Will Oxford’s impressive legacy be matched by its retailers’ selection of speakers? Our Mystery Shopper finds out…

Mystery Shopper: Oxford

It is one of the most revered locations in England and a cultural hub for UK talent, with Oscar Wilde, Lewis Carroll, Radiohead and T.E. Lawrence all hailing from ‘the city of dreaming spires’. But will Oxford’s impressive legacy be matched by its retailers’ selection of speakers? Our Mystery Shopper – on a budget of £80 – finds out…


Quickly spotting the ‘Sound and Vision’ section inside the freezing cold store, I headed across to take a look.

A staff member in the aisle stood to one side to let me by, but didn’t offer his help.

On the shelves, offerings were limited to DJ equipment and Bluetooth speakers.

I eventually came across PC speakers on the other side of the store, close to the gaming accessories. The products were sorted on helpful colour-coded shelves depending on their price, and ranged from 2.0 £7 sets to a more advanced 5.1 surround sound setup for £70.

Having been ignored by more staff, I asked for help.

The man who had previously ignored me offered assistance, and fired into unexpected animation, asking what I was looking for.

I replied that the speakers were for general use, and he explained in detail the benefits of different audio systems, as well as their power requirements.

While initially unhelpful, the man was friendly and certainly knew his stuff.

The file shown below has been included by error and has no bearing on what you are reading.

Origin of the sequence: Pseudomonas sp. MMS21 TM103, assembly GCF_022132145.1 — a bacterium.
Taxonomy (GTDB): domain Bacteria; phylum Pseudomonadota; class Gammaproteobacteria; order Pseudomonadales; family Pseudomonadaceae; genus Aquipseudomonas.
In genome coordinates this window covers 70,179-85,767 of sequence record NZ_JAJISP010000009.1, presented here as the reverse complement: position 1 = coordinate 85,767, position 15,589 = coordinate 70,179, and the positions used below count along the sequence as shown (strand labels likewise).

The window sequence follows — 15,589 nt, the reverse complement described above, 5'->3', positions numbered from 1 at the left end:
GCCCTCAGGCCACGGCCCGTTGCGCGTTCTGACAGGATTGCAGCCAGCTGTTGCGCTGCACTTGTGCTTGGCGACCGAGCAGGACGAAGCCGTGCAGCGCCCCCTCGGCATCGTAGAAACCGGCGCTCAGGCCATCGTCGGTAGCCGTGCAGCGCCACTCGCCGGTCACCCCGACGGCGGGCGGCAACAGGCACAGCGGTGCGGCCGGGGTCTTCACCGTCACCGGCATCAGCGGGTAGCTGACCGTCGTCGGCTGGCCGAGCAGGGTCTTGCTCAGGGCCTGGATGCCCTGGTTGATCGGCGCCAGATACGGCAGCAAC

Trotting towards the audio section, a passing staff member greeted me with a smile, but didn’t offer help.

Despite rows of speaker docks and surround sound systems, I failed to find any computer speakers at all. I headed towards the gaming accessories aisle and discovered speakers arranged on unmarked shelves.

While the row markings left a lot to be desired, the shelf edges were helpful, assigning each products a star rating, making the power of each easy to identify.

All of the sets present were 2.0 or 2.1, with a single 5.1 system. The selection was broad, from a £7 pair to the £100 Herman Soundsticks III.

A young man approached and offered his help. I said what I was looking for, and the helper pointed at the Logitech Z506 set.

“I have these, they’re really good,” he said bluntly.

Despite my attempts to ask about other systems, he kept returning to the Logitech set. Maybe if he’d considered what I wanted, he might have secured a sale.


I entered the homely little hardware store and was immediately greeted by a stately bearded man, with a lively ‘hello’ and a smile.

He offered his assistance, and I said that I was looking for a set of PC speakers for general use.

He indicated the Edifier PrismaBT speakers as a suitable fit, thanks to their 2.1 sound, wireless connectivity and £85 price tag – which was also eligible for the store’s ‘Price Beat’ promise.

Throughout our conversation, the man clearly explained the benefits of each set of speakers and the importance of each part of the hardware.

The advice never sounded pretentious, nor did it feel as if the man was pushing me to increase my spending.

As I left, he thanked me for my time, shook my hand and wished me a good day.

While the range of speakers under my budget wasn’t as prominently featured as other products, the service and atmosphere made my trip to Richer Sounds an absolute dream.